Although a differential sensitivity of cholera dynamics to climate variability has been reported in the spatially heterogeneous megacity of Dhaka, Bangladesh, the specific patterns of spread of the resulting risk within the city remain unclear. We build on an established probabilistic spatial model to investigate the importance and role of human mobility in modulating spatial cholera transmission. Mobility fluxes were inferred using a straightforward and generalizable methodology that relies on mapping population density based on a high resolution urban footprint product, and a parameter-free human mobility model. In accordance with previous findings, we highlight the higher sensitivity to the El Niño Southern Oscillation (ENSO) in the highly populated urban center than in the more rural periphery. More significantly, our results show that cholera risk is largely transmitted from the climate-sensitive core to the periphery of the city, with implications for the planning of control efforts. In addition, including human mobility improves the outbreak prediction performance of the model with an 11 month lead. The interplay between climatic and human mobility factors in cholera transmission is discussed from the perspective of the rapid growth of megacities across the developing world.

phylodyn: an R package for phylodynamic simulation and inference

Michael D. Karcher, Julia A. Palacios, Shiwei Lan, Vladimir N. Minin

Molecular Ecology Resources

November 21, 2016


We introduce phylodyn, an r package for phylodynamic analysis based on gene genealogies. The package's main functionality is Bayesian nonparametric estimation of effective population size fluctuations over time. Our implementation includes several Markov chain Monte Carlo-based methods and an integrated nested Laplace approximation-based approach for phylodynamic inference that have been developed in recent years. Genealogical data describe the timed ancestral relationships of individuals sampled from a population of interest. Here, individuals are assumed to be sampled at the same point in time (isochronous sampling) or at different points in time (heterochronous sampling); in addition, sampling events can be modelled with preferential sampling, which means that the intensity of sampling events is allowed to depend on the effective population size trajectory. We assume the coalescent and the sequentially Markov coalescent processes as generative models of genealogies. We include several coalescent simulation functions that are useful for testing our phylodynamics methods via simulation studies. We compare the performance and outputs of various methods implemented in phylodyn and outline their strengths and weaknesses. r package phylodyn is available at https://github.com/mdkarcher/phylodyn.

Drivers of Inter-individual Variation in Dengue Viral Load Dynamics

Rotem Ben-Shachar, Scott Schmidler, Katia Koelle

PLOS Computational Biology

November 17, 2016


Dengue is a vector-borne viral disease of humans that endemically circulates in many tropical and subtropical regions worldwide. Infection with dengue can result in a range of disease outcomes. A considerable amount of research has sought to improve our understanding of this variation in disease outcomes and to identify predictors of severe disease. Contributing to this research, patterns of viral load in dengue infected patients have been quantified, with analyses indicating that peak viral load levels, rates of viral load decline, and time to peak viremia are useful predictors of severe disease. Here, we take a complementary approach to understanding patterns of clinical manifestation and inter-individual variation in viral load dynamics. Specifically, we statistically fit mathematical within-host models of dengue to individual-level viral load data to test virological and immunological hypotheses explaining inter-individual variation in dengue viral load. We choose between alternative models using model selection criteria to determine which hypotheses are best supported by the data. We first show that the cellular immune response plays an important role in regulating viral load in secondary dengue infections. We then provide statistical support for the process of antibody-dependent enhancement (but not original antigenic sin) in the development of severe disease in secondary dengue infections. Finally, we show statistical support for serotype-specific differences in viral infectivity rates, with infectivity rates of dengue serotypes 2 and 3 exceeding those of serotype 1. These results contribute to our understanding of dengue viral load patterns and their relationship to the development of severe dengue disease. They further have implications for understanding how dengue transmissibility may depend on the immune status of infected individuals and the identity of the infecting serotype.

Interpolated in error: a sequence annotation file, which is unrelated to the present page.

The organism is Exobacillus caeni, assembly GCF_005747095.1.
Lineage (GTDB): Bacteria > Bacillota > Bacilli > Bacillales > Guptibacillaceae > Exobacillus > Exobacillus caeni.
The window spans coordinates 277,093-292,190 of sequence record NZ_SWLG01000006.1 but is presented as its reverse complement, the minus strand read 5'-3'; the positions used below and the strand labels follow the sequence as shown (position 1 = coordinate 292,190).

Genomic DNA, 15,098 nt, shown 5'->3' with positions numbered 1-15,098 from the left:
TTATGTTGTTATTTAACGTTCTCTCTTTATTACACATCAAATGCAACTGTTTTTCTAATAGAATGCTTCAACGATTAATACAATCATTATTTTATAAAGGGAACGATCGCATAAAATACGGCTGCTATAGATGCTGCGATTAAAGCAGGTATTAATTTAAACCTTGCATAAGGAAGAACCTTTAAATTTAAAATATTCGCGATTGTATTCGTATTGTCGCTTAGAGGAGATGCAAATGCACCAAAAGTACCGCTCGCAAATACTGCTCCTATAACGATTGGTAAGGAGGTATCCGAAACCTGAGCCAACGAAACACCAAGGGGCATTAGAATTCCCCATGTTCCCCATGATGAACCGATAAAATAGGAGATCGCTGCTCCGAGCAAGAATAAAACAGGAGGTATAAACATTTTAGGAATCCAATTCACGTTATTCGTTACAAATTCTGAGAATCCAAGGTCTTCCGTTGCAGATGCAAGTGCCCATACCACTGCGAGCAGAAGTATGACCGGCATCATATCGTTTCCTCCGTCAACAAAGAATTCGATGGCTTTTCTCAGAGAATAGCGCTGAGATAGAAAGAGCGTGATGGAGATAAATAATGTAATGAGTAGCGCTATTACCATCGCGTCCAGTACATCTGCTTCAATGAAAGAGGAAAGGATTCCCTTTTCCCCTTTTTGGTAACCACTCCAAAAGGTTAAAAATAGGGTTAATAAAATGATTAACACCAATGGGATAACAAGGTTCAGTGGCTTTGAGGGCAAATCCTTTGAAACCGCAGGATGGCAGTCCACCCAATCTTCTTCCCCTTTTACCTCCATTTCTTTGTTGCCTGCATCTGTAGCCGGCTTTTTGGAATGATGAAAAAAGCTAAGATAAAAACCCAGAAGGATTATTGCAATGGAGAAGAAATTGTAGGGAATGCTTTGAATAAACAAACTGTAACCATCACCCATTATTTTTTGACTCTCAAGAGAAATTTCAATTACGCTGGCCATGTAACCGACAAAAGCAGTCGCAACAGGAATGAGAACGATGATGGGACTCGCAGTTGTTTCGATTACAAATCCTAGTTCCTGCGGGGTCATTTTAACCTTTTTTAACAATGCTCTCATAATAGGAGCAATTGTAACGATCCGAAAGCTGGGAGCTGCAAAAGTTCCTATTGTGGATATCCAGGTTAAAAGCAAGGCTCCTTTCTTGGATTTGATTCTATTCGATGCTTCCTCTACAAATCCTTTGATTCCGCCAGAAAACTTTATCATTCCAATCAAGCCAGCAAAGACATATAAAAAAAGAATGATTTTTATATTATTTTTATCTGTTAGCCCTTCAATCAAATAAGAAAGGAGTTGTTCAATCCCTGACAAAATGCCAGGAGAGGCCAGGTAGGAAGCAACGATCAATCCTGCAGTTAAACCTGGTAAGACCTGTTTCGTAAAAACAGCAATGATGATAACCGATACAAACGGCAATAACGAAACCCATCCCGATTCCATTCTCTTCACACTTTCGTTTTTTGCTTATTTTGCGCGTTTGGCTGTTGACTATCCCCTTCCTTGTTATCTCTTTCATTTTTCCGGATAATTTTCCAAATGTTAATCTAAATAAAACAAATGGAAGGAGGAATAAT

Cholera in Cameroon, 2000-2012: Spatial and Temporal Analysis at the Operational (Health District) and Sub Climate Levels

Moise C. Ngwa, Song Liang, Ian T. Kracalik, Lillian Morris, Jason K. Blackburn, Leonard M. Mbam, Simon Franky Baonga Ba Pouth, Andrew Teboh, Yang Yang, Mouhaman Arabi, Jonathan D. Sugimoto, John Glenn Morris, Jr.

PLOS Neglected Tropical Diseases

November 17, 2016



Recurrent cholera outbreaks have been reported in Cameroon since 1971. However, case fatality ratios remain high, and we do not have an optimal understanding of the epidemiology of the disease, due in part to the diversity of Cameroon’s climate subzones and a lack of comprehensive data at the health district level.